Environmental News from Germany, Europe: People who have a critical attitude toward factory farming or pay attention to their health in everyday life are more likely to turn to meat substitutes. On the other hand, concern for the environment appears to play no role in this decision. Klink-Lehmann and Hartmann, together with their colleague Nick Marcus, surveyed 441 men and women from all over Germany for the analysis.
Animal welfare and health aspects motivate consumption.
“We have now examined the statistical relationships between these responses based on an extension of a recognized behavioral model,” says Marcus. The researchers came across a surprising result: more significant concern for the environment was not associated with a better rating of meat substitutes or a greater intention to buy them. “We had expected that ecological aspects would also play a role in the intention to consume meat alternatives,” Marcus explains. “However, that has not been confirmed.”
The researchers can only speculate about the discrepancy between the participants’ environmental concerns and their behavioral intention. For example, the survey data already dates from 2017, when the “Fridays for Future” movement did not yet exist. “Since then, the issue of the environment has been much more prominent on the agenda,” Klink-Lehmann emphasizes. “As a result, more people are probably aware of the potentially negative environmental effects of meat consumption today than they were five years ago.”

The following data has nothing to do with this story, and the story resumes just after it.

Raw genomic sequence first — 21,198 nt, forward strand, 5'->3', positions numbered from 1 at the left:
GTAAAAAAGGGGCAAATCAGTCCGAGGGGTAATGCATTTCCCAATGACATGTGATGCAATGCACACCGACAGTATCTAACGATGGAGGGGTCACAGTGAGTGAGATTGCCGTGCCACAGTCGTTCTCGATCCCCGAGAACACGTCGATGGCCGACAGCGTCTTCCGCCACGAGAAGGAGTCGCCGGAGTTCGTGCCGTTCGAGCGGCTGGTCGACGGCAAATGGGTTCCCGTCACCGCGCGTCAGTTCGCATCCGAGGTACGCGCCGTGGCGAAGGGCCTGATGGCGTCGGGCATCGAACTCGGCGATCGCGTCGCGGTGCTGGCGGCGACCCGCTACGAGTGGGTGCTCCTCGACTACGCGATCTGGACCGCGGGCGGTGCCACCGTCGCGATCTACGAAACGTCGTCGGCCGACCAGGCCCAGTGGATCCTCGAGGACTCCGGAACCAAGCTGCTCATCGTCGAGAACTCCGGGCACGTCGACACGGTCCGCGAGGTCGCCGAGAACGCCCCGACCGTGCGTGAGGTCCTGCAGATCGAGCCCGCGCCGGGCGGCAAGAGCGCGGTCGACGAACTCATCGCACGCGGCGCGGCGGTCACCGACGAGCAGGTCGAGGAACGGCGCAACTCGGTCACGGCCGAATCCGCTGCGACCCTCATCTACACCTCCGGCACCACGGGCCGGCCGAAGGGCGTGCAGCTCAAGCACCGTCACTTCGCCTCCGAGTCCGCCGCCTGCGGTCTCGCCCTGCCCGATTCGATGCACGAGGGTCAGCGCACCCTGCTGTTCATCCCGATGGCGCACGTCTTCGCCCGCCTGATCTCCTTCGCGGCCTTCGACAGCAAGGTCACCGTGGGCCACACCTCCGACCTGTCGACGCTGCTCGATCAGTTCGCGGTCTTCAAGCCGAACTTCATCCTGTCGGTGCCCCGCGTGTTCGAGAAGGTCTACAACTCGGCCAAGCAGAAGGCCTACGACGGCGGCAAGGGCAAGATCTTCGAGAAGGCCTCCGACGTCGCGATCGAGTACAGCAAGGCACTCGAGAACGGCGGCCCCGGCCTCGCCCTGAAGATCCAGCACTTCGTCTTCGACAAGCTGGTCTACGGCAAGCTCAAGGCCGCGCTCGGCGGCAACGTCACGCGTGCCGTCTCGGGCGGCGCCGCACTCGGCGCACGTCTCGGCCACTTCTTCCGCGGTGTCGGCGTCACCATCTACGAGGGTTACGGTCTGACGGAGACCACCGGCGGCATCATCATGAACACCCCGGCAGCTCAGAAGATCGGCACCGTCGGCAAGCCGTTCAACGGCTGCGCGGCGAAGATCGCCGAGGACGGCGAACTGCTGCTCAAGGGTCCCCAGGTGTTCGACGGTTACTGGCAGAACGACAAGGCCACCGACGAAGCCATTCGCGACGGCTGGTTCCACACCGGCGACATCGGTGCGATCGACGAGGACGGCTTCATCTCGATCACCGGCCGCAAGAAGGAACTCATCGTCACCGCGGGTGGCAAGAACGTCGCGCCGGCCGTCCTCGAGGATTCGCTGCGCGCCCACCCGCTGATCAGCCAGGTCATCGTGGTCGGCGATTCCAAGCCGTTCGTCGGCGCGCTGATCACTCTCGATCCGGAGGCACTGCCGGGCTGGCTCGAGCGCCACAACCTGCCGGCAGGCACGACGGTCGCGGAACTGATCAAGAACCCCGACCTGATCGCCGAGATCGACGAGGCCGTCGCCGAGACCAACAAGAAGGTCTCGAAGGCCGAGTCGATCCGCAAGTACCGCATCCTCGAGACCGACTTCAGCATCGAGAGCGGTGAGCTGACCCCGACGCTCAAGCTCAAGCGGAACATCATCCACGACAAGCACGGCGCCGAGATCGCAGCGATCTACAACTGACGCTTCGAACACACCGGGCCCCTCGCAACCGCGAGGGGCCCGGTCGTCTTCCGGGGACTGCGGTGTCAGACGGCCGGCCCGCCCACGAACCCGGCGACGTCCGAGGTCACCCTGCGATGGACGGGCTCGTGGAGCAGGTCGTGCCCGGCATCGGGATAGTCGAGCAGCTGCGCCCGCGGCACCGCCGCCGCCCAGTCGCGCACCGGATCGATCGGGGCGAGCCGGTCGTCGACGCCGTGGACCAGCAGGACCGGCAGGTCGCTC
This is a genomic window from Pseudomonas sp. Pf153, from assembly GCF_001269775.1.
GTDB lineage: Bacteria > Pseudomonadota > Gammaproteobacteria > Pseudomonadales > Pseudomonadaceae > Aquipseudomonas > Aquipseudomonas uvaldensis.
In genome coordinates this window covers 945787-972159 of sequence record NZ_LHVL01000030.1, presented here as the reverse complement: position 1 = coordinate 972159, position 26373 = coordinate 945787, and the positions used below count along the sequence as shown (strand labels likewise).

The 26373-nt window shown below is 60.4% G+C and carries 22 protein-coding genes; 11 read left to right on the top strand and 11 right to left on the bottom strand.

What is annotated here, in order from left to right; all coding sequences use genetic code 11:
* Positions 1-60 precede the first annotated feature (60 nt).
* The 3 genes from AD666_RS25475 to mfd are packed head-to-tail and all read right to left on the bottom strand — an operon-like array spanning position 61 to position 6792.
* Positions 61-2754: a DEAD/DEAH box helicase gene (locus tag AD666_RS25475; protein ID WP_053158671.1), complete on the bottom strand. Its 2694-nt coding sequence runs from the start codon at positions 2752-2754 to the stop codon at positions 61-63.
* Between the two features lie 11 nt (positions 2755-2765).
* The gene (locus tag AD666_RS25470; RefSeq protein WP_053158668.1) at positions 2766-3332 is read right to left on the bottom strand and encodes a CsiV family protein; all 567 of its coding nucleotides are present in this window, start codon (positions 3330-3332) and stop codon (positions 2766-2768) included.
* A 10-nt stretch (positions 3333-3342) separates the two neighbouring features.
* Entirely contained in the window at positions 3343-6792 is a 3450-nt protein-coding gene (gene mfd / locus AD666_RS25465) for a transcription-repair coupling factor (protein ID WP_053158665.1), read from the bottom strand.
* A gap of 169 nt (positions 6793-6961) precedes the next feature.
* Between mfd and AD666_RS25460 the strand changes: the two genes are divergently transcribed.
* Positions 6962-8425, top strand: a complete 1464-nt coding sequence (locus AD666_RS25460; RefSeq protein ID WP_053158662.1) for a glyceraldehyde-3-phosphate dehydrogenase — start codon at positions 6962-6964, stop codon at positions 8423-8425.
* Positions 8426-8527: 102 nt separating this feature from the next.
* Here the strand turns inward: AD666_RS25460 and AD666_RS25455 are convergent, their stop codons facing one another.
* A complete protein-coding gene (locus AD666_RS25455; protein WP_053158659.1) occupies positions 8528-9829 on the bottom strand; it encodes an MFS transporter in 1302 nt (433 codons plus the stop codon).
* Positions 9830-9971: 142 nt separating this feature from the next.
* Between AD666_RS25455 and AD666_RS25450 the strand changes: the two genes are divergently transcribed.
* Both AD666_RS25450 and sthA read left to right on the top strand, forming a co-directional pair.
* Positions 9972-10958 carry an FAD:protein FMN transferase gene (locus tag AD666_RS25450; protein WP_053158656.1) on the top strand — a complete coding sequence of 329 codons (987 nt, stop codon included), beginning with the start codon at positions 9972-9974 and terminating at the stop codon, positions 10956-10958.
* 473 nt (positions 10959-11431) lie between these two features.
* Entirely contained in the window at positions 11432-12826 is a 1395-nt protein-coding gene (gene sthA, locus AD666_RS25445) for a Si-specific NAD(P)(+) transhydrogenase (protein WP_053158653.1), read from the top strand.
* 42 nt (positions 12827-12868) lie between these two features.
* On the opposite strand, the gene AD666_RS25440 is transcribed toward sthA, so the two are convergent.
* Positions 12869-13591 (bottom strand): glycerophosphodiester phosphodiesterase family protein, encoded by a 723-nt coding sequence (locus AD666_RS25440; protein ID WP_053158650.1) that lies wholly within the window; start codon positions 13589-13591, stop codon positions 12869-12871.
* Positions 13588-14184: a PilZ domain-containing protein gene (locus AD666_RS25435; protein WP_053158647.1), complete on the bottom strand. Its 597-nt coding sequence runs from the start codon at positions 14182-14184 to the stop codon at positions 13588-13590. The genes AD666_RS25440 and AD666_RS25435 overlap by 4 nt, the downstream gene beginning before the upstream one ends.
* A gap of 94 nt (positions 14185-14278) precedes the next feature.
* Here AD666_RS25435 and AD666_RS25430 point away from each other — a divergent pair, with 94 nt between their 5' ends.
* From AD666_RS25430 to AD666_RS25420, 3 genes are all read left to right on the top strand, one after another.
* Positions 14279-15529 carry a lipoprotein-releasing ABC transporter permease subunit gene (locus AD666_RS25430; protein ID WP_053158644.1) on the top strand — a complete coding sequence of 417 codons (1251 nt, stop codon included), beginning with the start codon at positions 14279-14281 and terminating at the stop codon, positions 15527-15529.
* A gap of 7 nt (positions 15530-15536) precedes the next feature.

Animal welfare concerns played a significant role in the respondents’ consumption decisions: those who view factory farming critically (unsurprisingly) have a more positive attitude toward plant-based sausages and veggie burgers on average. This attitude, in turn, has a beneficial effect on the intention to use these alternatives in the future. Pronounced health consciousness is also associated with a greater willingness to consume meat substitutes. Furthermore, the attitudes of friends and close relatives toward meat substitutes have a significant influence on this decision.
Targeted marketing of the advantages
Marcus, Klink-Lehmann, and Hartmann recommend, on the one hand, better communication of the ecological advantages of meat alternatives. In addition, the industry should pay attention to a healthy and balanced composition in the manufacture of its products. Moreover, where animal-based foods such as eggs are used in meat substitutes, they should come from farms that pay attention to good animal husbandry. “Animal welfare and health are obviously very important to consumers,” says Klink-Lehmann. “So manufacturers would do well to take these aspects into account and then market their foods accordingly.”